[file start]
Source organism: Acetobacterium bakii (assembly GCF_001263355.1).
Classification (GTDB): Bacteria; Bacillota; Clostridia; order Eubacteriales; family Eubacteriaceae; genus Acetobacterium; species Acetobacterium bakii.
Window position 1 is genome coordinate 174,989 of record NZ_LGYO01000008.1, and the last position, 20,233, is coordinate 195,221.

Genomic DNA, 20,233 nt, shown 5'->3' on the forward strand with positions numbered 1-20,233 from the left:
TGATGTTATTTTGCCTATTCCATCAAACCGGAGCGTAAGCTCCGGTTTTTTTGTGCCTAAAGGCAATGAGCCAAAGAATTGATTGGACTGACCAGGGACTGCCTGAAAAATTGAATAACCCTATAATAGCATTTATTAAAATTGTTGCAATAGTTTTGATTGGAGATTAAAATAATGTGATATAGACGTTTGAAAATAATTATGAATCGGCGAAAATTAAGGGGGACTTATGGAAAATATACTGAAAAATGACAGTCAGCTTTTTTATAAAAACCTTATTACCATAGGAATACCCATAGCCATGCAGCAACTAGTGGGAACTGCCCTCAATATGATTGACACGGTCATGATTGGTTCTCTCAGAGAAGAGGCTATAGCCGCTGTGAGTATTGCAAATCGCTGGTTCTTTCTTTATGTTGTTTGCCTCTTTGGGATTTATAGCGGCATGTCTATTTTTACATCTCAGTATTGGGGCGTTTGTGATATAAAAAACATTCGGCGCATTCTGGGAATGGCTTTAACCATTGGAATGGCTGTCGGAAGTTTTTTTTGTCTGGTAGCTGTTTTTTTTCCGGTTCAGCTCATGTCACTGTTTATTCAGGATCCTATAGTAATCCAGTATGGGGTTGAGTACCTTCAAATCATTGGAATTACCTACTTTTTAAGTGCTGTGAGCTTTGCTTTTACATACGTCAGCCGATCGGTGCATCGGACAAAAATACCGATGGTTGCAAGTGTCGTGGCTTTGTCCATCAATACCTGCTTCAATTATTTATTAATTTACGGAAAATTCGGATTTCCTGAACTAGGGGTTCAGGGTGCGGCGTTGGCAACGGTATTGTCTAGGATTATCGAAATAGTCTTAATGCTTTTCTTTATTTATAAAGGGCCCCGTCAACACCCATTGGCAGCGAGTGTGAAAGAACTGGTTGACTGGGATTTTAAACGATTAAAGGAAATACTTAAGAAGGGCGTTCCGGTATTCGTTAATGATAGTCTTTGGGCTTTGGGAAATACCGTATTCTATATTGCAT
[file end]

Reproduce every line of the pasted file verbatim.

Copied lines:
Source organism: Acetobacterium bakii (assembly GCF_001263355.1).
Classification (GTDB): Bacteria; Bacillota; Clostridia; order Eubacteriales; family Eubacteriaceae; genus Acetobacterium; species Acetobacterium bakii.
Window position 1 is genome coordinate 174,989 of record NZ_LGYO01000008.1, and the last position, 20,233, is coordinate 195,221.

Genomic DNA, 20,233 nt, shown 5'->3' on the forward strand with positions numbered 1-20,233 from the left:
TGATGTTATTTTGCCTATTCCATCAAACCGGAGCGTAAGCTCCGGTTTTTTTGTGCCTAAAGGCAATGAGCCAAAGAATTGATTGGACTGACCAGGGACTGCCTGAAAAATTGAATAACCCTATAATAGCATTTATTAAAATTGTTGCAATAGTTTTGATTGGAGATTAAAATAATGTGATATAGACGTTTGAAAATAATTATGAATCGGCGAAAATTAAGGGGGACTTATGGAAAATATACTGAAAAATGACAGTCAGCTTTTTTATAAAAACCTTATTACCATAGGAATACCCATAGCCATGCAGCAACTAGTGGGAACTGCCCTCAATATGATTGACACGGTCATGATTGGTTCTCTCAGAGAAGAGGCTATAGCCGCTGTGAGTATTGCAAATCGCTGGTTCTTTCTTTATGTTGTTTGCCTCTTTGGGATTTATAGCGGCATGTCTATTTTTACATCTCAGTATTGGGGCGTTTGTGATATAAAAAACATTCGGCGCATTCTGGGAATGGCTTTAACCATTGGAATGGCTGTCGGAAGTTTTTTTTGTCTGGTAGCTGTTTTTTTTCCGGTTCAGCTCATGTCACTGTTTATTCAGGATCCTATAGTAATCCAGTATGGGGTTGAGTACCTTCAAATCATTGGAATTACCTACTTTTTAAGTGCTGTGAGCTTTGCTTTTACATACGTCAGCCGATCGGTGCATCGGACAAAAATACCGATGGTTGCAAGTGTCGTGGCTTTGTCCATCAATACCTGCTTCAATTATTTATTAATTTACGGAAAATTCGGATTTCCTGAACTAGGGGTTCAGGGTGCGGCGTTGGCAACGGTATTGTCTAGGATTATCGAAATAGTCTTAATGCTTTTCTTTATTTATAAAGGGCCCCGTCAACACCCATTGGCAGCGAGTGTGAAAGAACTGGTTGACTGGGATTTTAAACGATTAAAGGAAATACTTAAGAAGGGCGTTCCGGTATTCGTTAATGATAGTCTTTGGGCTTTGGGAAATACCGTATTCTATATTGCAT